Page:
I tried to find some people [working for WeChat] to ask what exactly happened. It’s very difficult to find any proof […] after some investigation, our conclusion was that it might have been the company’s action based on their own fear of getting into trouble. They wanted to prove to the authorities that they were loyal.
Other Chinese-owned social media apps such as Weibo and Douban must monitor “sensitive terms” and cooperate with government authorities. This can lead to account “bombing”, where access to an account is frozen or blocked by the government – and shadow banning, where the content is only visible to the person who posted it.
Using the law as a weapon
We also found an onslaught of regulatory practices (such as laws and policies) constraining most activities in which LGBTQ+ groups and organisations would typically engage, whether that be fundraising and partnering with donor organisations, or raising social awareness.
For example, the 2017 Charity Law allows registered charitable organisations to fundraise. However, it requires social groups and social service organisations to obtain registration certificates issued by the local civil affairs department.
As our interviewees noted, registering an LGBTQ+ organisation is extremely difficult as most activists are bluntly rejected. In other words, the law indirectly outlaws fundraising for LGBTQ+ activities. Authorities can use the law to validate an existing governance agenda in which they consistently monitor and even harass LGBTQ+ activists.
One genderqueer activist shared their experience with us:
The police called our landlord, telling them that we were an illegal organisation and […] not to rent the place to us anymore. […] The police called the owner of the property […], then our organisation closed down and ceased all activities.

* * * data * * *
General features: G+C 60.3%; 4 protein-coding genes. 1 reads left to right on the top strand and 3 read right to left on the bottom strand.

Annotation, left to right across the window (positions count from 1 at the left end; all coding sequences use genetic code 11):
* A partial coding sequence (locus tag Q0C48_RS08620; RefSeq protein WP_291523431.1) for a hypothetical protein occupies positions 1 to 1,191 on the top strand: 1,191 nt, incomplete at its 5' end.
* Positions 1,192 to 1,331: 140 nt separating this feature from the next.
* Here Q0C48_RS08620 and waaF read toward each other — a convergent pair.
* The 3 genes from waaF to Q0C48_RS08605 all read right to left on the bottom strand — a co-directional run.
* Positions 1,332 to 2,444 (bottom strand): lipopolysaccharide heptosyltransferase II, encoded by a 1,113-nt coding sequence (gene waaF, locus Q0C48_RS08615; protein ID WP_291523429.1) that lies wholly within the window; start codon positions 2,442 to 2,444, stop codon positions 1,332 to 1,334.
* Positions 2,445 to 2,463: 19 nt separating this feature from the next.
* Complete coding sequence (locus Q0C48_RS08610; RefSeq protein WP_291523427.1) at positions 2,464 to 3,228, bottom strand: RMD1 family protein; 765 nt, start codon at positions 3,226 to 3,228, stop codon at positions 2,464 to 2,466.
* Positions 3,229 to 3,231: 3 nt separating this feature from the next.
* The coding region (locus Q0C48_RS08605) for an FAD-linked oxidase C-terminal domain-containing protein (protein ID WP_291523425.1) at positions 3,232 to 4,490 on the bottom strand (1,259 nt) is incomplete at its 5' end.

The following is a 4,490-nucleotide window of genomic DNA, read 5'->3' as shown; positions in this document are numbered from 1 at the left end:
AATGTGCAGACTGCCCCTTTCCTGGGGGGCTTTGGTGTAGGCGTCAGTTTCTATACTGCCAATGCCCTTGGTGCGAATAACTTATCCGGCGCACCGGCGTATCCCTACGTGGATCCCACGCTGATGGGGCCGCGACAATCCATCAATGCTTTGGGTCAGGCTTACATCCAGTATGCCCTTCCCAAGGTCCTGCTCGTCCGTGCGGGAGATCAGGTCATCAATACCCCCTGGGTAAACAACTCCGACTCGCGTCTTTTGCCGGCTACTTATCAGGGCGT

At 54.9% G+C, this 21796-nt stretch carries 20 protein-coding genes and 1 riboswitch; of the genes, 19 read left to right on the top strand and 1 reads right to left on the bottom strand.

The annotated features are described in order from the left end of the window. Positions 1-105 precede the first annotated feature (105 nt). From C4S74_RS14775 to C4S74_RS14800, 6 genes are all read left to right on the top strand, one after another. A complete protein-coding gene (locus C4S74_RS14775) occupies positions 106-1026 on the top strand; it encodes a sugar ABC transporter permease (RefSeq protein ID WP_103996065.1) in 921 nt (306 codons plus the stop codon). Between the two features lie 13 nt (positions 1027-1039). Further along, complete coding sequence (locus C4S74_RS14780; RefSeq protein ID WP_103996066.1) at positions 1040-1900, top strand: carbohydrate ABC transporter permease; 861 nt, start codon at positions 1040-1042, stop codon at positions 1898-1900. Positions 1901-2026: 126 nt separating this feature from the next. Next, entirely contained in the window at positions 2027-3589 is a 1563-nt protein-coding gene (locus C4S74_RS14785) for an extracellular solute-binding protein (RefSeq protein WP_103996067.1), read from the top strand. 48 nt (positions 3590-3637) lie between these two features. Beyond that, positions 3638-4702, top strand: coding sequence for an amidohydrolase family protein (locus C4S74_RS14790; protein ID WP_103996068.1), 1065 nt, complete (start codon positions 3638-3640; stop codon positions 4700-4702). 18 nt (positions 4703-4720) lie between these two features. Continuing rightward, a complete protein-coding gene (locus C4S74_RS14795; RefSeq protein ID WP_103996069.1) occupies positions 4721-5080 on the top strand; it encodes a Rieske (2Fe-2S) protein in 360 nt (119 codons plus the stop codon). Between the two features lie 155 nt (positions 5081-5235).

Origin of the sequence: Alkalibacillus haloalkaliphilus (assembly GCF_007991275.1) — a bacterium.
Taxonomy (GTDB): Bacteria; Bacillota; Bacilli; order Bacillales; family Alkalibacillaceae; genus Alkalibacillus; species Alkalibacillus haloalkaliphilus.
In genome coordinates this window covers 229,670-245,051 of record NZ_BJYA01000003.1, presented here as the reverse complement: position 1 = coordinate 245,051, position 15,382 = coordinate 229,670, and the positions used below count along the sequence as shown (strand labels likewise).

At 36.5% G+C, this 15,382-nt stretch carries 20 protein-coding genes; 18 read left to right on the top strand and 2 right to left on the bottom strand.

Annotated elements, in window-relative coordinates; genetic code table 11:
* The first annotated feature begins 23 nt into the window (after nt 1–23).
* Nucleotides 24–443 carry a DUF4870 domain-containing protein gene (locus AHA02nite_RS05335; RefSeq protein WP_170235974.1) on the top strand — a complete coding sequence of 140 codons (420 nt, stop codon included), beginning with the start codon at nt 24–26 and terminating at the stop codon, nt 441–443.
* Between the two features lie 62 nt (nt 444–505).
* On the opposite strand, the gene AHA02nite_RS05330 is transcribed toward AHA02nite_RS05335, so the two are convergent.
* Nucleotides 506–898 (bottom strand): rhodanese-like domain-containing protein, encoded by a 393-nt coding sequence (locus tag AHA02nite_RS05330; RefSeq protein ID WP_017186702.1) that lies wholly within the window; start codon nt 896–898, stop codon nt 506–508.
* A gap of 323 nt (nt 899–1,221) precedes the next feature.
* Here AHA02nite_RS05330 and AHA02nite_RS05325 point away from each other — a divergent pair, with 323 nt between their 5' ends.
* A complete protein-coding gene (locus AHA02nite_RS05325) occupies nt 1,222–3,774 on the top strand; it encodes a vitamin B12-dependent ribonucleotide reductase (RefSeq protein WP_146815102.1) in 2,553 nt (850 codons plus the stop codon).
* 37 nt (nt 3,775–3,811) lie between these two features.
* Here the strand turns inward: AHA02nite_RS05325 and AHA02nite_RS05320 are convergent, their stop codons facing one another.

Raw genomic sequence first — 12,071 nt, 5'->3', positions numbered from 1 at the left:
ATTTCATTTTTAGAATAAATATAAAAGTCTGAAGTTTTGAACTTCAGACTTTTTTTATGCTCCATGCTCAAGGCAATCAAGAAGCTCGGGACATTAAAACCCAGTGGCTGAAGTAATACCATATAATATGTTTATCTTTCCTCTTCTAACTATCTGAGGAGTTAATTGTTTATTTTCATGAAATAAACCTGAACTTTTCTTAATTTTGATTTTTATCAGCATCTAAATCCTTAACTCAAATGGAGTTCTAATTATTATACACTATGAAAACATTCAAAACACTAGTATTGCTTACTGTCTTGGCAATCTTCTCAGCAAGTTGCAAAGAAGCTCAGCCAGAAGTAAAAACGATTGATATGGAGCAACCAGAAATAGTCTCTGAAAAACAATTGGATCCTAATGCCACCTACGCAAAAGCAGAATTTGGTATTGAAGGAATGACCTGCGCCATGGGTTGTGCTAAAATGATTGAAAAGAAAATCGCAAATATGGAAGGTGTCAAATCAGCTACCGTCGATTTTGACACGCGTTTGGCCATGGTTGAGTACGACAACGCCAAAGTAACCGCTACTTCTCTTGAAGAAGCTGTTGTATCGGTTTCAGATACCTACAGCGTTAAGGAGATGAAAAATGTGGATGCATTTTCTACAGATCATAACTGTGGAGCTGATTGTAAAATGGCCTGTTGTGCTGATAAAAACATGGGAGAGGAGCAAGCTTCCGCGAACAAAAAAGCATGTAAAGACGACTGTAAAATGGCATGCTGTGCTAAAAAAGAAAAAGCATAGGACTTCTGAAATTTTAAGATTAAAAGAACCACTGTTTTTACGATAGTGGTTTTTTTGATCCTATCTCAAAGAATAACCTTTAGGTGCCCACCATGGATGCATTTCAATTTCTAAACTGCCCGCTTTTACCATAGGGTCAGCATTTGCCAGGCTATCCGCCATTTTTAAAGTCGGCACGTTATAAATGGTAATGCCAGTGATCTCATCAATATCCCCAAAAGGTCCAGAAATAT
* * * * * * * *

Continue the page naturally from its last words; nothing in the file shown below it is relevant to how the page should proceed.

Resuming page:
The current state of birthrates in China hasn’t helped. Birthrates continue to fall, despite the relaxation of the one-child policy in 2015, which then became a two-child policy, and then a three-child policy in 2021.
One queer woman activist commented on the secondary pressure coming from declining birthrates:
China right now is going insane […] they are trying to put women back in [the] home, so that they produce more babies for the GDP. Some of my friends who are Party members are getting calls from the Communist Party saying, ‘are you having plans to have kids? Don’t make up excuses to not have kids’.
While regular police strategies include monitoring and intimidation, some use more extreme measures. In one case, an activist found their passport banned from overseas travel after arriving at the airport in preparation to fly internationally.
Survival as resistance
Queer activists in China have actively challenged the conditions of control and repression imposed upon them.
They told us their first priority was ensuring the longevity of their organisations. They did this by deprioritising outward-facing activities such as social awareness campaigns, and directing that focus to community activities.
Many still maintain social media accounts, but must increasingly put in effort to dodge shadow bans and avoid having their posts taken down.
Chinese authorities have weaponised regulatory practices against LGBTQ+ communities and activists, while maintaining decorum on the political world stage. We should expose these forms of oppression to help ensure they don’t become permanent fixtures in Chinese society.